Without spoiling anything, “Elden Ring’s” lore, like its predecessors, becomes incredibly complex and interesting if the player so wishes to search for the information needed to begin piecing everything together, and this information is gained in a similar manner to the “Dark Souls” trilogy, through optional dialogue with NPCs and the reading of item descriptions. 

In “Dark Souls” this method of storytelling somewhat falls flat, which is a shame for a story that’s as incredible as the ones told in the “Dark Souls” trilogy, since it can be quite difficult to understand the role that some major characters in the story play, or their motives for doing things the way they do them. 

However in “Elden Ring,” even without taking the extra time to read through item descriptions or finding the NPC that will tell the player the information that they wish to know, the story is far more digestible and understandable. This is likely due to the addition of George R.R. Martin of “A Song of Fire and Ice” fame, the novel responsible for inspiring the hit “Game of Thrones” series, and Martin’s involvement with world building and storytelling certainly help to ease the difficulties of understanding the game’s deep lore. 

Difficult, yet fair

While understanding the story is less difficult than other FromSoft games, the in-game difficulty is still sky high. It’s no secret that “Elden Ring” is very difficult. In fact it might just be the hardest game that FromSoftware has made to this date. But despite the intense difficulty, the game never feels cheap. Not just every boss, but every enemy is designed in such a way that feels like much care was put into each and every movement, into each and every attack, to make them the best they could possibly be.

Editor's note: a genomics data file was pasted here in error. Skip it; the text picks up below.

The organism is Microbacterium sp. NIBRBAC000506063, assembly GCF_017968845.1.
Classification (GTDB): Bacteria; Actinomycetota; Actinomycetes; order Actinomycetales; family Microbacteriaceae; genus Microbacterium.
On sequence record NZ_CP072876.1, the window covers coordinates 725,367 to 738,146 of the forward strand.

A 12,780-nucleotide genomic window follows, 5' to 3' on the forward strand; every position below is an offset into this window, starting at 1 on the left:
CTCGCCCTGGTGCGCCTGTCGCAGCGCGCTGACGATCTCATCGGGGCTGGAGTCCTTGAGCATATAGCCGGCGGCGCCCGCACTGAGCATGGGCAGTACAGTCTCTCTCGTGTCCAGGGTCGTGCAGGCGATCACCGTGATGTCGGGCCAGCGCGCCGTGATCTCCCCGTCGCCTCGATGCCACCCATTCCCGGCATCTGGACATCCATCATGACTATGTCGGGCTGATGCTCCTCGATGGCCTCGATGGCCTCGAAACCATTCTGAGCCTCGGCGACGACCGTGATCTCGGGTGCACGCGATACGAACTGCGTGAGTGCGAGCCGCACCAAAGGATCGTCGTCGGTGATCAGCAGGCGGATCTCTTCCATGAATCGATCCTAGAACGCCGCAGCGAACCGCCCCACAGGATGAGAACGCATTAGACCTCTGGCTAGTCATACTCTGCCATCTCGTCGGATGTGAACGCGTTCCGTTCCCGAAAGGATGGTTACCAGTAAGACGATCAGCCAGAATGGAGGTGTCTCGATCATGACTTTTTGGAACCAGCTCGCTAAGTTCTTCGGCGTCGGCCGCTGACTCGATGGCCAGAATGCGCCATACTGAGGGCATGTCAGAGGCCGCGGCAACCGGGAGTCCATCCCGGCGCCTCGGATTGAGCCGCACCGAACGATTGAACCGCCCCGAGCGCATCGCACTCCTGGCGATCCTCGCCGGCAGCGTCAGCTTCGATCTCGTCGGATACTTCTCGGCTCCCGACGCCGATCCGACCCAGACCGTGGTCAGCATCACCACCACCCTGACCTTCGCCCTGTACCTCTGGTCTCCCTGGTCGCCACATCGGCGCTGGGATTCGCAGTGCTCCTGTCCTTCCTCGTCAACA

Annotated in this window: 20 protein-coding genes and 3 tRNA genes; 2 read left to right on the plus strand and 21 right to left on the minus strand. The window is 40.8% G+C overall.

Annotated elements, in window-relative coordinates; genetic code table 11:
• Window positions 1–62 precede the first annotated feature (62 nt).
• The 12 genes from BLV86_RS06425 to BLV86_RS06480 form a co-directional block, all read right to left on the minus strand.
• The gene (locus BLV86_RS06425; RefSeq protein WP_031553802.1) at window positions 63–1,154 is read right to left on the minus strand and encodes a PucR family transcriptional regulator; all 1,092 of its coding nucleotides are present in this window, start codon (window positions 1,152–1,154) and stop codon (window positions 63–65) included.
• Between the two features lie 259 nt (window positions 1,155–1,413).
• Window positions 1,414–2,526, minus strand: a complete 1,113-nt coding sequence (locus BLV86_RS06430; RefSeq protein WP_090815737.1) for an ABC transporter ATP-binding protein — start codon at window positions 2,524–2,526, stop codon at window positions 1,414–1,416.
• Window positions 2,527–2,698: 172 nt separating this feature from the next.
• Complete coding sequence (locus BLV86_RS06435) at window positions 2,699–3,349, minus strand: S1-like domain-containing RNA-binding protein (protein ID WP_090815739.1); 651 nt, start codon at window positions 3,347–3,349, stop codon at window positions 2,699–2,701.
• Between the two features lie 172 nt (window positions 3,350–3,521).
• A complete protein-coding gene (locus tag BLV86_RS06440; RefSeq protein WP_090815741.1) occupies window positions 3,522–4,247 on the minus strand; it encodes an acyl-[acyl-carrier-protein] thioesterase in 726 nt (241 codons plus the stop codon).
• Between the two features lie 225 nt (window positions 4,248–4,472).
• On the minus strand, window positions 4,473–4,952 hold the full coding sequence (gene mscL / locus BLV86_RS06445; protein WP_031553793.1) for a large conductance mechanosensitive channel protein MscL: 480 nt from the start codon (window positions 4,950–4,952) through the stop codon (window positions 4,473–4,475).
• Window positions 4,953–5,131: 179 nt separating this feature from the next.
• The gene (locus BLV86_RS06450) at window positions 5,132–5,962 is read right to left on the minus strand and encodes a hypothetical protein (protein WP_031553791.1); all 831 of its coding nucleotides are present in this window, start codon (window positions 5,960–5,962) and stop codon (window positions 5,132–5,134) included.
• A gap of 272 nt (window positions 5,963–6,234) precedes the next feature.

Basic enemies are designed in a way that they can still punish even the most experienced players if they get careless, with strong attacks or quick movements that force the player to stay attentive or face the consequences. Bosses, as stated in the previous review, are a marvel to behold that can both dazzle and crush the player if they aren’t able to react properly. When walking next to a cliff and taking in one of the many incredible views that the game has to offer, it’s possible that a lowly enemy can sneak up on you and cause you to fall to your death. As previously stated, “Elden Ring” is immensely difficult, and the world will make sure that you feel its wrath.

But it never feels unfair.

With trial and error, even the moves that seem impossible to avoid can still be dodged. The enemies that seem too fast to attack can still be hit. The bosses that feel too strong to defeat can be beaten, and there are a lot of bosses that feel too strong to defeat at first. Malenia, in particular, lives in my nightmares.

But though she may be the most difficult boss that FromSoftware has ever created, even Malenia can be slain. Margit can be felled, and Godrick can be surpassed. And the incredible sense of accomplishment the player feels upon defeating such a powerful foe feels like a nudge on the back to continue onward into the world, looking for stronger weapons and even more powerful enemies. Perhaps that is “Elden Ring’s” biggest accomplishment; a game that will challenge and frustrate you to no end, but you still love it so much that you beg for more. 

Or maybe I’m just a masochist. Oh well.

While “Elden Ring” does have some performance issues (the PC version of the game was reported to have the occasional frame rate drop), these problems come few and far between, and the game’s greatness shines brilliantly through those light clouds. Already a proven developer, FromSoftware wanted to try something new by taking a swing at the open world genre, and they blasted it straight into the stratosphere. Without a doubt, “Elden Ring” will go down as one of the greatest games ever made.